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I'm having a very strange problem with the shared network at the flat I've just moved into. It occurs on my Windows desktop and my Macbook, and it occurs on both the wifi and the ethernet.

Basically HTTP downloads consistently stall after 1-5MB.

General web browsing is fine though, because pages tend to be less than that size. And BitTorrent is not affected, possibly because none of its chunks are that big. So I know the theoretical bandwidth I have is about 500kB/s.

This seems to fool download managers, too. (I've tried DownThemAll and GetRight.) They load a couple of MB then hang indefinitely; however, pausing and unpausing the download manually allows the next few seconds to download.

It's enough of a problem that I wrote a C# program to manage downloads. It downloads until a read takes longer than 2s, then issues a new GET with the Range header set. It's quite a lot slower than BitTorrent but it beats manually refreshing a download manager 100 times.

Here's a sample output:

Read 2920 bytes, total 1604540 bytes of 164536324
Read 4380 bytes, total 1608920 bytes of 164536324
Read 8760 bytes, total 1617680 bytes of 164536324
Read 1460 bytes, total 1619140 bytes of 164536324
Read 5840 bytes, total 1624980 bytes of 164536324
Read 4380 bytes, total 1629360 bytes of 164536324
Read 1460 bytes, total 1630820 bytes of 164536324
Read 4380 bytes, total 1635200 bytes of 164536324
Read 4380 bytes, total 1639580 bytes of 164536324
Read 4380 bytes, total 1643960 bytes of 164536324
Read 4380 bytes, total 1648340 bytes of 164536324
Read 1460 bytes, total 1649800 bytes of 164536324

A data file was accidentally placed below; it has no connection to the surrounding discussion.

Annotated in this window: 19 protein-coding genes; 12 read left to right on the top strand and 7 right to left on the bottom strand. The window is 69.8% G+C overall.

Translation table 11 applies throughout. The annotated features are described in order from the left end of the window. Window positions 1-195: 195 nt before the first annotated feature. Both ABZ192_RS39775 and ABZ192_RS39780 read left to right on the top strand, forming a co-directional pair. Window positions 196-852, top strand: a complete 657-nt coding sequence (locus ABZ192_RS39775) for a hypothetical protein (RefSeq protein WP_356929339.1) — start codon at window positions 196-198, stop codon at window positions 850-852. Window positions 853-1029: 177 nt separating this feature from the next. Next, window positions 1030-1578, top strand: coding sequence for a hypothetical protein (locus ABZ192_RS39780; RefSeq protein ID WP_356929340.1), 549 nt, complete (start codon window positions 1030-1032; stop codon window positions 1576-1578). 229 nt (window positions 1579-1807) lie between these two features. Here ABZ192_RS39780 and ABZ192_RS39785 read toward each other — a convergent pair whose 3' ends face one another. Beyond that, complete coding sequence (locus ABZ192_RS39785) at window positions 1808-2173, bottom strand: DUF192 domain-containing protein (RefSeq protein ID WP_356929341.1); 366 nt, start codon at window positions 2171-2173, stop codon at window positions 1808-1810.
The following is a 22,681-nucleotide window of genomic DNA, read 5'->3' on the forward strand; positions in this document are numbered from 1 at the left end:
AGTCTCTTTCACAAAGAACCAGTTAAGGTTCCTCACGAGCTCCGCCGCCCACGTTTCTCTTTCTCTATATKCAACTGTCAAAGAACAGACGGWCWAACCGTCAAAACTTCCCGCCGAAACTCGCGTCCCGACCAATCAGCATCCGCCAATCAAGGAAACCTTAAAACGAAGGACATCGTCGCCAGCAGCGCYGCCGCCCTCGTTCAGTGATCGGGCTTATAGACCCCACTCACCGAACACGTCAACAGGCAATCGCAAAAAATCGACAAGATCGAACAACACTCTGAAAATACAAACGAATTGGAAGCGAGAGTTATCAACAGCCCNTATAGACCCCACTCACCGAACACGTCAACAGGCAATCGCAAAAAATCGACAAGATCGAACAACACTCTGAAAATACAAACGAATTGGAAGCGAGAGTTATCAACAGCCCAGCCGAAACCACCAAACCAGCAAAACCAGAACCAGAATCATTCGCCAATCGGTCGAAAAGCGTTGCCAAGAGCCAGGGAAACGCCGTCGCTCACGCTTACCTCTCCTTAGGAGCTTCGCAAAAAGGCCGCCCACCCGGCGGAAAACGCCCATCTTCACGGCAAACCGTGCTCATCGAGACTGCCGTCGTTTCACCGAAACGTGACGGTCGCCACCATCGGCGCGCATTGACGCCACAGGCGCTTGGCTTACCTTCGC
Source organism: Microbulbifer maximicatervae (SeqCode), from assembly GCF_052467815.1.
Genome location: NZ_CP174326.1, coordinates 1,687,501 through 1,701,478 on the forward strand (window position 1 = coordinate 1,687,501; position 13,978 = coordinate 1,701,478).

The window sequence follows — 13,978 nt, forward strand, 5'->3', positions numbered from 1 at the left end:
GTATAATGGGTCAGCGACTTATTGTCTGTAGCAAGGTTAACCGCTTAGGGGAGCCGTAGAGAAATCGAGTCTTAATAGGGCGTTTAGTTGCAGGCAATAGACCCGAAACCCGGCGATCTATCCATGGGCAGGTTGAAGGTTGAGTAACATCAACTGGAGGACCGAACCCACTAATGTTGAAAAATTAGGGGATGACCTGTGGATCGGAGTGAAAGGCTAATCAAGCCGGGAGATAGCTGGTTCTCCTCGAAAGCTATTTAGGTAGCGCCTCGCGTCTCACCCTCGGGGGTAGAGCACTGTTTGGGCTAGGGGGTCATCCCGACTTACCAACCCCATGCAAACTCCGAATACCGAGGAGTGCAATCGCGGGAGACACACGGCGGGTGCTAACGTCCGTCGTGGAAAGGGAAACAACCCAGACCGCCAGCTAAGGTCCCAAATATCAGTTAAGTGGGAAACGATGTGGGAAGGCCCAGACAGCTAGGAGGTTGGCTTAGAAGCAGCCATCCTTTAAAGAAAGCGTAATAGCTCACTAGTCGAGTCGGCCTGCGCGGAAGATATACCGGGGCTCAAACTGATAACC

Read 5840 bytes, total 1655640 bytes of 164536324
Read 4380 bytes, total 1660020 bytes of 164536324
Read 4380 bytes, total 1664400 bytes of 164536324
Read 2920 bytes, total 1667320 bytes of 164536324
Read 40763200 bytes, total 42430520 bytes of 164536324
Performing new GET
Read 5840 bytes, total 42436360 bytes of 164536324
Read 2920 bytes, total 42439280 bytes of 164536324
Read 4380 bytes, total 42443660 bytes of 164536324
Read 4380 bytes, total 42448040 bytes of 164536324
Read 2920 bytes, total 42450960 bytes of 164536324
Read 1460 bytes, total 42452420 bytes of 164536324
Read 13140 bytes, total 42465560 bytes of 164536324
Read 8760 bytes, total 42474320 bytes of 164536324
Read 1460 bytes, total 42475780 bytes of 164536324
Read 16060 bytes, total 42491840 bytes of 164536324
Read 1460 bytes, total 42493300 bytes of 164536324
Read 2920 bytes, total 42496220 bytes of 164536324
Read 1460 bytes, total 42497680 bytes of 164536324
Read 1460 bytes, total 42499140 bytes of 164536324
Read 2920 bytes, total 42502060 bytes of 164536324
Read 1460 bytes, total 42503520 bytes of 164536324
Read 1460 bytes, total 42504980 bytes of 164536324
Read 2920 bytes, total 42507900 bytes of 164536324

I've never heard of behaviour like this before - can anyone think of a mechanism to explain it? And can anyone recommend a download manager that would cope with it?

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This is the second question I've seen this week with the same symptoms. It would be interesting to see a packet trace of one of these downloads, from the very first TCP Syn to several seconds into the first stall. You could upload it to cloudshark.org and we could see what's going wrong with TCP. –  Spiff Jul 18 '11 at 1:24

2 Answers 2

up vote 1 down vote accepted

Definitely sounds like QoS quality of service check your router for any thing that mentions it and disable it, Had the exact same issue with a router a couple years ago

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It sounds like a bit cap, which is a policy set by an ISP that only allows so much data to be downloaded within a certain period of time.

The purpose of a bit cap is to make shared connections equitable for all the connected users; it keeps one individual from hogging all the bandwidth. The terms of a bit cap are usually addressed in the provider's Fair Access Policy. (It's helpful to remember that advertised connection speeds do not equal the amount of actual data you're allowed to move over your connection.)

This is just a guess; it wouldn't hurt to call your provider for support. You might find there's something else going on that can be fixed!

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